Renewable Energy Industry in India – A Path towards Sustainability
India, the 2nd largest populated country and one of the exceptional performers of the global economy has witnessed significant growth in the recent years. However, with the expanding economic activities, the growing energy demand of this nation is mostly met by the conventional or non-renewable energy sources like coal, oil, natural gas etc. This practice of the Indian economy has degraded its environmental condition, caused the scarcity of natural resources and increased the financial burden.
For the transformation of the economy to a sustainable one, it is important to aim for a green economy by significantly reducing the pollution level. This is why promoting the concept, generation and usage of renewable energy in India has achieved massive importance in the recent years. Multiple initiatives, government policies and investments etc. have made India one of the attractive renewable energy markets in the world. The expansion of the renewable energy industry in the country will strengthen the energy security, control the climate risk, ensure accessibility of affordable energy to all and help to achieve sustainable economic development.
The article attempts to study the reasons behind the growing need of renewable energy in Indian economy, explores the ways through which the non-conventional energy sources will benefit the country in the long run. It also reveals the energy landscape in India, the efforts and initiatives which are being taken to encourage the growth of the renewable energy industry in the country, the challenges which are faced while the expansion of renewable energy projects and suggests way-outs for achieving a better growth path for the industry.
The renewable energy depicts as the green energy where the energy is extracted from the sources like sunlight, wind, water which are considered to be abundant or endless. The growing level of environmental pollution, increasing temperature, rising number of natural calamities and many more events of natural disasters demand the greater use of sustainable energy which can meet the energy need of any economy without depleting the natural resources like coal, natural gas or oil etc.
Before discussing about the status of energy consumption in India, it is important to understand the global status for the same. It will help to understand the energy usage pattern of India from the global perspective to some extent.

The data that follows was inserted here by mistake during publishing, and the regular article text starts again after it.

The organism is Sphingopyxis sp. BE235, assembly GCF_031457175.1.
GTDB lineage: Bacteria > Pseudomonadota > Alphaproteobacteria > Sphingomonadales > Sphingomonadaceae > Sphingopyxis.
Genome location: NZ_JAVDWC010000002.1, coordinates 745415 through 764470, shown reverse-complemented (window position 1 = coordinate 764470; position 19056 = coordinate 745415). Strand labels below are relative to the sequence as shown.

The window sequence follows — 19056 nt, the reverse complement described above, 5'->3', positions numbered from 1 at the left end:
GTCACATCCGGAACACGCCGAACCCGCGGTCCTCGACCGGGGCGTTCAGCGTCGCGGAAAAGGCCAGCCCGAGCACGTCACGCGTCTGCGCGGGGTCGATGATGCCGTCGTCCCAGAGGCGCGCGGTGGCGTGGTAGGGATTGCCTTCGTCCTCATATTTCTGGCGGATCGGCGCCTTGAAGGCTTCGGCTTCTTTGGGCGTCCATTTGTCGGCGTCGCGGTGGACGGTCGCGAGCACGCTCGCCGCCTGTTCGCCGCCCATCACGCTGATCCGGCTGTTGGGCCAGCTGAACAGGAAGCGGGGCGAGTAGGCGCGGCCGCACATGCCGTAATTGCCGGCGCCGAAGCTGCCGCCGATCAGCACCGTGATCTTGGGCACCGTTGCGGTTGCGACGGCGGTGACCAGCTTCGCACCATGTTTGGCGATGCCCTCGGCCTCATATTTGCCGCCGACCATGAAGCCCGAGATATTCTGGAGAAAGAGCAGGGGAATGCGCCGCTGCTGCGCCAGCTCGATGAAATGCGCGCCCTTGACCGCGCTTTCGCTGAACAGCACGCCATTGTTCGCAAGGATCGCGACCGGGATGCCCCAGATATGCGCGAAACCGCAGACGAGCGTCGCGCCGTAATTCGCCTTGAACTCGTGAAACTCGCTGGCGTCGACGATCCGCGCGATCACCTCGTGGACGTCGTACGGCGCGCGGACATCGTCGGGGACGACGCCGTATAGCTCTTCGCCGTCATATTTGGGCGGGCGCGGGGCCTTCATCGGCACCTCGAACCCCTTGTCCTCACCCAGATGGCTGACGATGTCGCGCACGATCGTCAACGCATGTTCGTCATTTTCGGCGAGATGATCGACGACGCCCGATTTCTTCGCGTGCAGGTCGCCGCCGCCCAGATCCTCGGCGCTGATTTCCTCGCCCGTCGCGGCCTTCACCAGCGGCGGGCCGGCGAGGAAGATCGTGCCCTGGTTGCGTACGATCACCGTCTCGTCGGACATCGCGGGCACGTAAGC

A Glimpse of the Global Energy Sector
The global primary energy consumption had increased at the CAGR of 0.97% between 2010 to 2020. During this 11-year period, the yearly growth rate of the energy consumption was maximum in the year 2018 with 2.55% (Chart – 1). Globally, the energy consumption process is still mainly dominated by the non-renewable energy sources. In 2020, the shares of Oil, Coal and Natural Gas were 31.21%, 27.2% and 24.72% respectively in the overall global energy consumption (Chart -2).
Between 2010 to 2020, the energy consumption level had increased the most in Asia Pacific. The share of this region in the overall global energy consumption increased from 38.89% to 45.5% while the European region witnessed the maximum fall (from 17.53% to 13.86%) for the same during the mentioned time period (Chart -3). Besides, countries from the Asia-pacific region also occupied the majority positions in the top 5 energy consuming countries in the world in 2020 (Chart – 4).
- Between 2010 to 2020, the CO2 emission had increased at the CAGR of 0.31% globally. In 2019, among all the non-renewable energy sources, coal, oil and gas had the shares of 39.41%, 33.9% and 20.9% respectively in the overall global CO2 emission.
- This is why, a slow but steady movement towards the consumption of the renewable energy sources can be witnessed in the different parts of the world in the recent years (Chart – 5).
Key Features of the Global Energy Sector in the Recent Years
- The global energy sector has always been depending upon the non-renewable energy sources which are mainly dominated by the fossil fuels like coal, oil and gas. The extreme usage of fossil fuels for decades has triggered the rapid exhaustion of the global carbon reserves.
- Burning such kind of fuels release Carbon-dioxide (CO2) in the atmosphere which leads to widespread air pollution and affects the global climate. Though in the recent time, the demand for the renewable energy generation has increased but the greater usage of fossil fuels is still there and the demand of such fuels is also expected to grow significantly in 2021. These all things have caused the global carbon emissions to jump by 1.5 billion tonnes this year.